In the past it has been the custom to ask any properly constituted African body to elect a member to the Urban council, but that time is now past as it is obviously no more practicable to continue to increase the membership of the council than it would be desirable to recognise as an electing body, a body which was already adequately represented. For example, a Society was formed of Mine clerks which at once asked to elect a Councillor, but this request was refused on the grounds that the Mine clerks were already represented by the Mine Tribal Representatives.
More recently the question of inviting the newly formed African Mine Workers' Union to elect a member discussed at length by the Council.
As might be expected the Mine members were in favour, on the ground that the Union would be of fundamental importance to the Mine Africans, while the other members argued that this would be the thin end of the wedge and if granted would be followed by requests from the Shop Assistants' Union, the Lorry Drivers' Union, the Management Board employees' Union, and any other Union that might be formed.
Compromise solution was eventually accepted: that the Chairman of the African Mine Workers' Union should attend the next meeting of the Council by invitation and should then be informed that he could discover from the Secretary what items were on the agenda of future meetings and could then ask permission to be present when any item of special interest to his Union was down for discussion. It was felt that the immediate object should be to convince the union Chairman firstly that the Council was serving a useful purpose and doing work of value to Africans, and secondly, that very little of the work done by the Council was of direct interest to the Union as such.
In the past there have been plans to include a Member from the African Town at Chibuluma, but it is now felt that the Council serves the Kitwe-Nkana Urban areas and that Chibuluma has its own avenue of approach to authority through its own town Council.
This matter is however still under consideration, for there is not at present any representation of African Towns on Provincial Councils, and it might be that the best method of achieving such representation would be to allow the Town Council to elect a member to the Urban Advisory Council rather than to the Provincial Council direct. Other suggestions made in the past have been that personal servants, contractors' labourers, school teachers, etc. should be represented but the present tendency is towards election by wards rather than by professions. At the same time the Electoral College principle adopted for the Mine Compounds by using the Tribal Representatives may be the best method for the present at any rate for the Mine Compounds where there is still such a large labour turn-over.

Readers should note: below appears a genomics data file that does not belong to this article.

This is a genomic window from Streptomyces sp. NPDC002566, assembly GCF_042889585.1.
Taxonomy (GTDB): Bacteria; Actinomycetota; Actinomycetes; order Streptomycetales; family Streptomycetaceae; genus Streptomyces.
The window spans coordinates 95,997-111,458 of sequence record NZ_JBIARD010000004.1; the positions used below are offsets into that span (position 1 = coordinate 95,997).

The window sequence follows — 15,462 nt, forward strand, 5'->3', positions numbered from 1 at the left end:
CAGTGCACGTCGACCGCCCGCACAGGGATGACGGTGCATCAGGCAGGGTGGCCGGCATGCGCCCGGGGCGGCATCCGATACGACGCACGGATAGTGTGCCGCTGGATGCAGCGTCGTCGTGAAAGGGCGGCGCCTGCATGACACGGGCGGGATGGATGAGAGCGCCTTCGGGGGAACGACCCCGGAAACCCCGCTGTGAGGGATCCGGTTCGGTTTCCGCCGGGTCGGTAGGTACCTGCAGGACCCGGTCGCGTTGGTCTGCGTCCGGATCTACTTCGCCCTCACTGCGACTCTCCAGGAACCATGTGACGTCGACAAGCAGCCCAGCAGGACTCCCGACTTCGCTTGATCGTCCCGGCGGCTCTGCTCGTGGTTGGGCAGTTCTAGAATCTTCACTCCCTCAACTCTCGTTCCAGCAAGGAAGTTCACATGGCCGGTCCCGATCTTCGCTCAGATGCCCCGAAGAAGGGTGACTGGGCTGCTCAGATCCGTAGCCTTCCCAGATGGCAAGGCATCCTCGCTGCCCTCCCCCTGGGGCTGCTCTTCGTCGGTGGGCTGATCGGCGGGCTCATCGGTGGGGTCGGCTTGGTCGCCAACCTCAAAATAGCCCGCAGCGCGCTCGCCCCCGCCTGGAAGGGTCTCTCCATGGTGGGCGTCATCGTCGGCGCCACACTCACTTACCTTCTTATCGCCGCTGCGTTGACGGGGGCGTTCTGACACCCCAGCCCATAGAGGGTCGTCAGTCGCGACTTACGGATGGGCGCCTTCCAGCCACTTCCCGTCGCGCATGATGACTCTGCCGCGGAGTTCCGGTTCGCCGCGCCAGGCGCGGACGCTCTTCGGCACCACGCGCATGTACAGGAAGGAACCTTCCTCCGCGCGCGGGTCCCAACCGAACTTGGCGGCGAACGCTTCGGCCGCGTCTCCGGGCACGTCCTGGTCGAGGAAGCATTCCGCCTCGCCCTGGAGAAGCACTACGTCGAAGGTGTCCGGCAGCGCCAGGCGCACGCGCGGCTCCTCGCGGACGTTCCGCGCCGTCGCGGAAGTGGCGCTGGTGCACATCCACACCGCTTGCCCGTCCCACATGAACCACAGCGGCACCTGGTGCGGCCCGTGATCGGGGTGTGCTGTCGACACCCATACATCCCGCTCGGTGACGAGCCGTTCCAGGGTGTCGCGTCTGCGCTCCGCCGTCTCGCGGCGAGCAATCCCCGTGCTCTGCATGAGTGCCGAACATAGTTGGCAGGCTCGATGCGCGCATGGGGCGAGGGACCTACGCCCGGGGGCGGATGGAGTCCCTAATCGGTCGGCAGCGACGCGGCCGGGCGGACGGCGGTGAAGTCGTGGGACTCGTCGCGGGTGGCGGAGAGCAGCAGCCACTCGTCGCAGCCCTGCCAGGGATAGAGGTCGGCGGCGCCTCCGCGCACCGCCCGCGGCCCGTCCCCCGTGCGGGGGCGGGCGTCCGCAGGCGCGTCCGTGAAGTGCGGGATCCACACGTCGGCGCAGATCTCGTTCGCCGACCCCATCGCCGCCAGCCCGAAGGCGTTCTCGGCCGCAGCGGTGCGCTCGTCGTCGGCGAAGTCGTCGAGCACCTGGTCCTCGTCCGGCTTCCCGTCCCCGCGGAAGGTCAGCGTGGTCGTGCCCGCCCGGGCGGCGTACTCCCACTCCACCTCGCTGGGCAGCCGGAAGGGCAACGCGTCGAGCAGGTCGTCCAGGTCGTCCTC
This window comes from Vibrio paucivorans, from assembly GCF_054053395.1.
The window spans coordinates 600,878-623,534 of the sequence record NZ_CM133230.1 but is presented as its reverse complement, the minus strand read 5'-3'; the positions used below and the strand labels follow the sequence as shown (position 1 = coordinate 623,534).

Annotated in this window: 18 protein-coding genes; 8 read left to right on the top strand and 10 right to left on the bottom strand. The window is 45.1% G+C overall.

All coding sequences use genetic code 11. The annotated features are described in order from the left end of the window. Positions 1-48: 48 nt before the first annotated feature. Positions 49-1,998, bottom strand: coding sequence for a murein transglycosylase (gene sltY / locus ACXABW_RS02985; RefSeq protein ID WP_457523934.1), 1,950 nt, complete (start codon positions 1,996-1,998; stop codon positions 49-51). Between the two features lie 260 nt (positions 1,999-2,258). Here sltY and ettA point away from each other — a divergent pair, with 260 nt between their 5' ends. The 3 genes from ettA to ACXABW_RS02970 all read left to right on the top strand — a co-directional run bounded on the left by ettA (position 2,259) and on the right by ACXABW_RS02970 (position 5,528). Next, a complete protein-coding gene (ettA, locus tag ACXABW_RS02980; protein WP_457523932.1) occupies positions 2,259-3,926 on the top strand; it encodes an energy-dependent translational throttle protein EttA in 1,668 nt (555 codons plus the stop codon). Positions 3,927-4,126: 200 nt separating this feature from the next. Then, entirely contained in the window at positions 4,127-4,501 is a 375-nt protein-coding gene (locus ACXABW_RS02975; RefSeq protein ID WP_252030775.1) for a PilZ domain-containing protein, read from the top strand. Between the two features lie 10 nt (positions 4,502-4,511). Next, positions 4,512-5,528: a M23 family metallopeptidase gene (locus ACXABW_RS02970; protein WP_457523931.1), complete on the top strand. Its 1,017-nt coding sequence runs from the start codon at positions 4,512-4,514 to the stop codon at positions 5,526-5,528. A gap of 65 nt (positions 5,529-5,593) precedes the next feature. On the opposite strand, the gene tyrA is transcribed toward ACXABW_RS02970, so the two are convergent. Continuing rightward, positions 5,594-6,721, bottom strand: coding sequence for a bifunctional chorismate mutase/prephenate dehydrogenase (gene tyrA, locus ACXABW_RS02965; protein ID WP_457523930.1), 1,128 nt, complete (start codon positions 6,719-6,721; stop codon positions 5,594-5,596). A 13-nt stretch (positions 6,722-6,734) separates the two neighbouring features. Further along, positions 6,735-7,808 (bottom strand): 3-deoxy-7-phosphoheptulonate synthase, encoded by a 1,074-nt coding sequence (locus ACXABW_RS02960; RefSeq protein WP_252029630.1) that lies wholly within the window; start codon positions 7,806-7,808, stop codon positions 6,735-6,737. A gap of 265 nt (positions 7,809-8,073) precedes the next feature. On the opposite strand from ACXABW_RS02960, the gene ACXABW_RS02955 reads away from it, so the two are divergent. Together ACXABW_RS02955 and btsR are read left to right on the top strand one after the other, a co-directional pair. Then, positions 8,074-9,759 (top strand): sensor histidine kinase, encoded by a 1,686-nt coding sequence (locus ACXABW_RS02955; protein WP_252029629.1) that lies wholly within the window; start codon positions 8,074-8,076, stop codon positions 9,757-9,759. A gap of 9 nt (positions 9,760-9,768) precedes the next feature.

Finally in this connection it must be noted that there is no woman on the Council, and that no woman votes for any member of the Council at present. The most suitable manner of getting their interest represented may be to nominate a woman to the Council in the first place and so assure that women take an interest in the Council and realise that they are not excluded from it. An African woman has recently been elected to the Fort Jameson African Urban Advisory Council.
It is time now to look at the various functions of the Council. As has already been noted one of the most important of these is the power of the Council to elect two members to the Provincial Council. A further function which has been recently